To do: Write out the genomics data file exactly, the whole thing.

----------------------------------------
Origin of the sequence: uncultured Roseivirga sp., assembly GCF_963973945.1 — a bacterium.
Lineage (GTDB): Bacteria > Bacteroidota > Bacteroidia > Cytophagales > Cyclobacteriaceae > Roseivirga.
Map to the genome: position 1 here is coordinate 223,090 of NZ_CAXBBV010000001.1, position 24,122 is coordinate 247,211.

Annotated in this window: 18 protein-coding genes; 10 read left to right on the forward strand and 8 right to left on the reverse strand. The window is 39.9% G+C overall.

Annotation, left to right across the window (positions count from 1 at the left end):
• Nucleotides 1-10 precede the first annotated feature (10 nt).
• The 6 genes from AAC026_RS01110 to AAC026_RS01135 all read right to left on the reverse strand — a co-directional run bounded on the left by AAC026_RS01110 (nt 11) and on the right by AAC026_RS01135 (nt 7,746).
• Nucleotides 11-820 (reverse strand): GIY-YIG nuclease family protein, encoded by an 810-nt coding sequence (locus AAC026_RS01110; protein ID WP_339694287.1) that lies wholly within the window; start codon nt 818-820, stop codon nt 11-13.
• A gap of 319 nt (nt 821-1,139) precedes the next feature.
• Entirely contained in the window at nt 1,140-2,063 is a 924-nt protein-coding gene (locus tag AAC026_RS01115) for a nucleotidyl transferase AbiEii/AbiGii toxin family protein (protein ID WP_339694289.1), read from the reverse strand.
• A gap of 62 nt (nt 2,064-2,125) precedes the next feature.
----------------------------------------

Origin of the sequence: uncultured Roseivirga sp., assembly GCF_963973945.1 — a bacterium.
Lineage (GTDB): Bacteria > Bacteroidota > Bacteroidia > Cytophagales > Cyclobacteriaceae > Roseivirga.
Map to the genome: position 1 here is coordinate 223,090 of NZ_CAXBBV010000001.1, position 24,122 is coordinate 247,211.

Annotated in this window: 18 protein-coding genes; 10 read left to right on the forward strand and 8 right to left on the reverse strand. The window is 39.9% G+C overall.

Annotation, left to right across the window (positions count from 1 at the left end):
• Nucleotides 1-10 precede the first annotated feature (10 nt).
• The 6 genes from AAC026_RS01110 to AAC026_RS01135 all read right to left on the reverse strand — a co-directional run bounded on the left by AAC026_RS01110 (nt 11) and on the right by AAC026_RS01135 (nt 7,746).
• Nucleotides 11-820 (reverse strand): GIY-YIG nuclease family protein, encoded by an 810-nt coding sequence (locus AAC026_RS01110; protein ID WP_339694287.1) that lies wholly within the window; start codon nt 818-820, stop codon nt 11-13.
• A gap of 319 nt (nt 821-1,139) precedes the next feature.
• Entirely contained in the window at nt 1,140-2,063 is a 924-nt protein-coding gene (locus tag AAC026_RS01115) for a nucleotidyl transferase AbiEii/AbiGii toxin family protein (protein ID WP_339694289.1), read from the reverse strand.
• A gap of 62 nt (nt 2,064-2,125) precedes the next feature.